Table of Contents
Last updated: 2020-07-30
Below is a list of resources I have found useful across a variety of topics. I try and keep this updated somewhat regularly.
Language specific resources
- Go to reference book: The Joy of Clojure
- Need to practice? 4clojure offers free problems and checks them
- Need to write quick scripts that start-up quickly? babashka to the resuce
- since python is not compiled, this will catch a lot of bugs before running your program
- but it also suggests some nice code improvements and guilts me into writing docstrings for my functions
- a code formatter to save cognitive load, especially given python's seemingly arbitrary things that are ok to continue on the next line
- yapf also popular
- package bringing in more functional-esque functions in python
- a life-saver for making python more bearable to code in
- a way to bring some sanity to working with SQL within python
- also, the same breed as my dog
My go-to language for statistics, data analysis, and visualization creation. I work almost entirely with the tidyverse packages which significantly (p < 0.05) improve base R.
- R for Data Science is the book to read to start using R to clean, analyze, and visualize data. Probably the book I've recommended the most. In the words of one of my co-residents "This book should be mandatory reading for all residents"
- Advanced R
- A in-depth look at the R programming language from Hadley Wickham as above.
- Nice reference when trying to program R beyond just data analysis
- Chapters 2-4 are particularly useful
- Using databases in R
- nice summary overview on how to integrate databases with R
- useful when your data is too large to fit into RAM
- don't worry about ODBC connection and just use database-specific packages (eg RPostgres, RSQLite)
- Making nice visualizations: R Graphics Cookbook
- Usually the info in R4DS suffices, but when you want to make a visualization a little more out-of-the-box use this
Nice extension on top of normal markdown, allowing for a single document to perform code analyses and produce reports to share (anywhere from pdfs to websites).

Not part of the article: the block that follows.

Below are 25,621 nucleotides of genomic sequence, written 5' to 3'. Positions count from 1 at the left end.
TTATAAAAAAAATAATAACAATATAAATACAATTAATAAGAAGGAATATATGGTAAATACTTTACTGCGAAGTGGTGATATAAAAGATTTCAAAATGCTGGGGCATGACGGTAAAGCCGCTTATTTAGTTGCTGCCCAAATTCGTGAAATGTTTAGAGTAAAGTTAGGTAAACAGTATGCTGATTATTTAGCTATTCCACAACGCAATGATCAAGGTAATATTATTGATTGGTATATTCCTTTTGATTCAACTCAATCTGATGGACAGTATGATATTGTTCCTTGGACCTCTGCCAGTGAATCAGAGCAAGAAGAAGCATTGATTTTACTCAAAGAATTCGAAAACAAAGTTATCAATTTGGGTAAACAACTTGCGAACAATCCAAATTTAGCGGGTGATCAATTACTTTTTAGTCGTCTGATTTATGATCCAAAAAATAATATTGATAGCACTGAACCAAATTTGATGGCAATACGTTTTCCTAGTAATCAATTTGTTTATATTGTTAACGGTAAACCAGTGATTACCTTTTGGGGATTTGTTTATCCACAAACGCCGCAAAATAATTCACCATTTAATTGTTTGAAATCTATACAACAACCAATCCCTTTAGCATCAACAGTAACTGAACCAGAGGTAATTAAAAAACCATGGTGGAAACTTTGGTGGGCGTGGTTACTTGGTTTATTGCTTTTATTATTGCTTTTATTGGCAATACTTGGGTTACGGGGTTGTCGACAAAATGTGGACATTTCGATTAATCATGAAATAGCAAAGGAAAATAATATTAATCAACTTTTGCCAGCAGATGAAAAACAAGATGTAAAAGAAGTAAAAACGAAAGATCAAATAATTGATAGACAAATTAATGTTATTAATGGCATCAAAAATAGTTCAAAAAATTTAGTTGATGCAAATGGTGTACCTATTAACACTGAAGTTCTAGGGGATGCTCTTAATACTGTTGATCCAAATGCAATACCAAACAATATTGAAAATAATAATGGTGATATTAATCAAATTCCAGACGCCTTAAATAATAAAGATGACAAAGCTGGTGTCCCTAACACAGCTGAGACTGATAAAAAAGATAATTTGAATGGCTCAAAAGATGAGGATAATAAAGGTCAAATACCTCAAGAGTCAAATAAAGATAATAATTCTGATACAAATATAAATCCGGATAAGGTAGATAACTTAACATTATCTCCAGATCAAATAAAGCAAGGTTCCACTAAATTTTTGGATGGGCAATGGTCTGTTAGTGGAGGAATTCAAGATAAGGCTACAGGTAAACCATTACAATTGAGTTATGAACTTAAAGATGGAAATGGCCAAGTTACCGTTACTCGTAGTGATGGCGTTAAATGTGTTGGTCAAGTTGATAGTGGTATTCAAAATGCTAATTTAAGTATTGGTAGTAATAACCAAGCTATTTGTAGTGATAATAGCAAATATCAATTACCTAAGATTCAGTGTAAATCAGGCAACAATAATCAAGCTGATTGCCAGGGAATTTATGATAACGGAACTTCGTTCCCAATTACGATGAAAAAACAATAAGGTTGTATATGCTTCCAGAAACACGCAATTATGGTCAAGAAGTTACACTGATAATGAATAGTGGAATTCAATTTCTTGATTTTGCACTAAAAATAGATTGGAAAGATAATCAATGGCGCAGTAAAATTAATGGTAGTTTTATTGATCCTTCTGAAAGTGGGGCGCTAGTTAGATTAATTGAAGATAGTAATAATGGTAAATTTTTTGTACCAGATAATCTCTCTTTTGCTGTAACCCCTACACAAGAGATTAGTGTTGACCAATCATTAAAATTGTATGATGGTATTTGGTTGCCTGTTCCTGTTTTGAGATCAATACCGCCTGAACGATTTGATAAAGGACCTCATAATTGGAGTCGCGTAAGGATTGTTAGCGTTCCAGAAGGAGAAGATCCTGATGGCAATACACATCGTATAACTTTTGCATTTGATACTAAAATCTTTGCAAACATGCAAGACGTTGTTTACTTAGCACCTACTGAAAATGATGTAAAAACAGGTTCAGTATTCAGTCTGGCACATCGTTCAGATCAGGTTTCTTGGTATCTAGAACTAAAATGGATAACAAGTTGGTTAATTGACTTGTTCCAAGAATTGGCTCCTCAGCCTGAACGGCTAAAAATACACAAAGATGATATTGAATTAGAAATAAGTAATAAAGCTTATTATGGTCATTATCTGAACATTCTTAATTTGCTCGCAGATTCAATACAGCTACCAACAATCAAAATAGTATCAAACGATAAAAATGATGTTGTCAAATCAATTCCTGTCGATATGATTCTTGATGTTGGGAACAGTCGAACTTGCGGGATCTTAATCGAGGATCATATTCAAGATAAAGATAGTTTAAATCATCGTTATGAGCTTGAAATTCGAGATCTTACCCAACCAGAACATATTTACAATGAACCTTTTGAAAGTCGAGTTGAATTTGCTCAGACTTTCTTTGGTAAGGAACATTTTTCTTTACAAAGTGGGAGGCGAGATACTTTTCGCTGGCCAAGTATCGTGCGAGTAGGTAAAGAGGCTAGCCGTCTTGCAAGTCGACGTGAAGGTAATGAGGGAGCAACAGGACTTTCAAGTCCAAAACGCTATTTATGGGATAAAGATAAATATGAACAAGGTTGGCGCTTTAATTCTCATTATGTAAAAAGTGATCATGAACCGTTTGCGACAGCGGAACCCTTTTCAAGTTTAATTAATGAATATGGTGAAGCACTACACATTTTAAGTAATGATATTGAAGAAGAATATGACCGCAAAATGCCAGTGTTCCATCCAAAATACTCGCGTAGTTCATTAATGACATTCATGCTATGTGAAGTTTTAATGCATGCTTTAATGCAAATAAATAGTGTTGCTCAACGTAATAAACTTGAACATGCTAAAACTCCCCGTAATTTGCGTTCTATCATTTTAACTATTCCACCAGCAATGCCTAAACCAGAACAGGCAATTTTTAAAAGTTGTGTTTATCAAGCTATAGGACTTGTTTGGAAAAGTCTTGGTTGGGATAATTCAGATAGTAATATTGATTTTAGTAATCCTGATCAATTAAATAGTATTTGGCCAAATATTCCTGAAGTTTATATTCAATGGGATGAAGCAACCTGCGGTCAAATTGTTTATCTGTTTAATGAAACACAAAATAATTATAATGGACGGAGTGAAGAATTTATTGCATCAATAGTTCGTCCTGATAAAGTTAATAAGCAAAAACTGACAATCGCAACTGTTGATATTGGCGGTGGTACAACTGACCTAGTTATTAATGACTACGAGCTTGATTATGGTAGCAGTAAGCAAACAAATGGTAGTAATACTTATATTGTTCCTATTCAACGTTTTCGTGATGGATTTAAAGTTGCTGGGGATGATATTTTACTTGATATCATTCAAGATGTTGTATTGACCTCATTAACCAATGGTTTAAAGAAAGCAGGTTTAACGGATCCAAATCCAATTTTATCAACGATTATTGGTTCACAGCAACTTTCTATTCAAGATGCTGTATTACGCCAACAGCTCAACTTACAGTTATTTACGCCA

- Reference book: R Markdown: The Definitive Guide
Try to avoid for anything requiring more than simple
Shell escaping and decades of gotchas will almost always lead to you
shooting yourself in the foot. Once you're over 10 lines, probably time
to switch to perl/python/ruby/babashka.
- If you must, always use shellcheck
Useful, particularly when learning a language, to see how at least some major subset of programmers who use it day-in-and-day-out format and organize their code.
Automate your formating
When in doubt, just defer to a code formatter, especially when learning, to make your code conform to the usual style. A few examples for different languages below:
A list of software I use and references I used to become (or at least try to) proficient.
A great introductory book is Pro Git which is available online free or to purchase for a hard copy. More specific tips:
- trunk based development
- the git development style that makes the most sense to me
- merging and rebasing
- nice tutorial on how merging and rebasing differ
- rebase tutorial
- nice in-depth tutorial on rebasing
A "window-manager" for your terminal, with the perk that you can detach sessions (for example when ssh'd into another computer) and pick up right where you left off. Best documentation is the tmux(1) manual
After the standard text editor, vim is my go-to. I now prefer Neovim to Vim due to Vim being slow for a while to improve and things like this github issue.
- Ultimate reference: ":help" when in (n)vim